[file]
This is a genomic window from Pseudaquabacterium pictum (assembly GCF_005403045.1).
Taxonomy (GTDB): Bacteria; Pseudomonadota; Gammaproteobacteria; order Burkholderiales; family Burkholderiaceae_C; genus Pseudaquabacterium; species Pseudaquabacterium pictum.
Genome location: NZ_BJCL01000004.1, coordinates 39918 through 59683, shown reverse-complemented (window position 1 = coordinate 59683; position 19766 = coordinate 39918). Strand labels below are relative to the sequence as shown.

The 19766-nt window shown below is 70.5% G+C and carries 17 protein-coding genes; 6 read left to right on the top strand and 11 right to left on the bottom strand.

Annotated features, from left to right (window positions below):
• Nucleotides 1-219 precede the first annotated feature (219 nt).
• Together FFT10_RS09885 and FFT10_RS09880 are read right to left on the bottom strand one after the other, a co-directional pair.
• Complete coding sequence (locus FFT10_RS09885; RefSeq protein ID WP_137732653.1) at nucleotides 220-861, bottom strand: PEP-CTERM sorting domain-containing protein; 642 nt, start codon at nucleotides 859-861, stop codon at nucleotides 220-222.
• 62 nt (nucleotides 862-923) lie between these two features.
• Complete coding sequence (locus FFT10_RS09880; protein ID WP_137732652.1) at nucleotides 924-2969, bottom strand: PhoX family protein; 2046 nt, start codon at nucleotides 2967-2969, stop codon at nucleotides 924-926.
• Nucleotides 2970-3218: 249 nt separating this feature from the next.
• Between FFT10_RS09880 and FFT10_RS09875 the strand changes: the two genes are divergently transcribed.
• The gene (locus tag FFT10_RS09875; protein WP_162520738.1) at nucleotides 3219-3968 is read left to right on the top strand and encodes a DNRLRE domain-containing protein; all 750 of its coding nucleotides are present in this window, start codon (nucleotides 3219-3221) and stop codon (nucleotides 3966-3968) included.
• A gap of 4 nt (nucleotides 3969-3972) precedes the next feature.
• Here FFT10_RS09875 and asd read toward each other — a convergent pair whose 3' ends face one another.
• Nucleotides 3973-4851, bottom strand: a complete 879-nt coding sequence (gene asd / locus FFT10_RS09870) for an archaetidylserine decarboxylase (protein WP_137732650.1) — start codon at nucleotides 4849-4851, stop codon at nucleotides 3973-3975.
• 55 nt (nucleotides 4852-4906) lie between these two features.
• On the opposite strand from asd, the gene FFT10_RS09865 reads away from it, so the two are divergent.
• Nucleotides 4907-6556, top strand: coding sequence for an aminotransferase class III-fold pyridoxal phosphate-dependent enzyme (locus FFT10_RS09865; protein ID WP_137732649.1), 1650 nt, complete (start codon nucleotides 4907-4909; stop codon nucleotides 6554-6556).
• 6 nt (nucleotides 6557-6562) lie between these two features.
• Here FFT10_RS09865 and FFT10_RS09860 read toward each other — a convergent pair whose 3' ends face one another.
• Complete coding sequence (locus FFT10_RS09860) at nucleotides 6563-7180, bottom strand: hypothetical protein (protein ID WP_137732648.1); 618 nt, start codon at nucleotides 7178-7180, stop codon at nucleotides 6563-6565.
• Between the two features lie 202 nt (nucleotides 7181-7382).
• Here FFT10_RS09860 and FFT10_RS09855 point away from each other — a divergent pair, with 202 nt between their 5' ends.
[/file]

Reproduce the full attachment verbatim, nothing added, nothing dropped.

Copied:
This is a genomic window from Pseudaquabacterium pictum (assembly GCF_005403045.1).
Taxonomy (GTDB): Bacteria; Pseudomonadota; Gammaproteobacteria; order Burkholderiales; family Burkholderiaceae_C; genus Pseudaquabacterium; species Pseudaquabacterium pictum.
Genome location: NZ_BJCL01000004.1, coordinates 39918 through 59683, shown reverse-complemented (window position 1 = coordinate 59683; position 19766 = coordinate 39918). Strand labels below are relative to the sequence as shown.

The 19766-nt window shown below is 70.5% G+C and carries 17 protein-coding genes; 6 read left to right on the top strand and 11 right to left on the bottom strand.

Annotated features, from left to right (window positions below):
• Nucleotides 1-219 precede the first annotated feature (219 nt).
• Together FFT10_RS09885 and FFT10_RS09880 are read right to left on the bottom strand one after the other, a co-directional pair.
• Complete coding sequence (locus FFT10_RS09885; RefSeq protein ID WP_137732653.1) at nucleotides 220-861, bottom strand: PEP-CTERM sorting domain-containing protein; 642 nt, start codon at nucleotides 859-861, stop codon at nucleotides 220-222.
• 62 nt (nucleotides 862-923) lie between these two features.
• Complete coding sequence (locus FFT10_RS09880; protein ID WP_137732652.1) at nucleotides 924-2969, bottom strand: PhoX family protein; 2046 nt, start codon at nucleotides 2967-2969, stop codon at nucleotides 924-926.
• Nucleotides 2970-3218: 249 nt separating this feature from the next.
• Between FFT10_RS09880 and FFT10_RS09875 the strand changes: the two genes are divergently transcribed.
• The gene (locus tag FFT10_RS09875; protein WP_162520738.1) at nucleotides 3219-3968 is read left to right on the top strand and encodes a DNRLRE domain-containing protein; all 750 of its coding nucleotides are present in this window, start codon (nucleotides 3219-3221) and stop codon (nucleotides 3966-3968) included.
• A gap of 4 nt (nucleotides 3969-3972) precedes the next feature.
• Here FFT10_RS09875 and asd read toward each other — a convergent pair whose 3' ends face one another.
• Nucleotides 3973-4851, bottom strand: a complete 879-nt coding sequence (gene asd / locus FFT10_RS09870) for an archaetidylserine decarboxylase (protein WP_137732650.1) — start codon at nucleotides 4849-4851, stop codon at nucleotides 3973-3975.
• 55 nt (nucleotides 4852-4906) lie between these two features.
• On the opposite strand from asd, the gene FFT10_RS09865 reads away from it, so the two are divergent.
• Nucleotides 4907-6556, top strand: coding sequence for an aminotransferase class III-fold pyridoxal phosphate-dependent enzyme (locus FFT10_RS09865; protein ID WP_137732649.1), 1650 nt, complete (start codon nucleotides 4907-4909; stop codon nucleotides 6554-6556).
• 6 nt (nucleotides 6557-6562) lie between these two features.
• Here FFT10_RS09865 and FFT10_RS09860 read toward each other — a convergent pair whose 3' ends face one another.
• Complete coding sequence (locus FFT10_RS09860) at nucleotides 6563-7180, bottom strand: hypothetical protein (protein ID WP_137732648.1); 618 nt, start codon at nucleotides 7178-7180, stop codon at nucleotides 6563-6565.
• Between the two features lie 202 nt (nucleotides 7181-7382).
• Here FFT10_RS09860 and FFT10_RS09855 point away from each other — a divergent pair, with 202 nt between their 5' ends.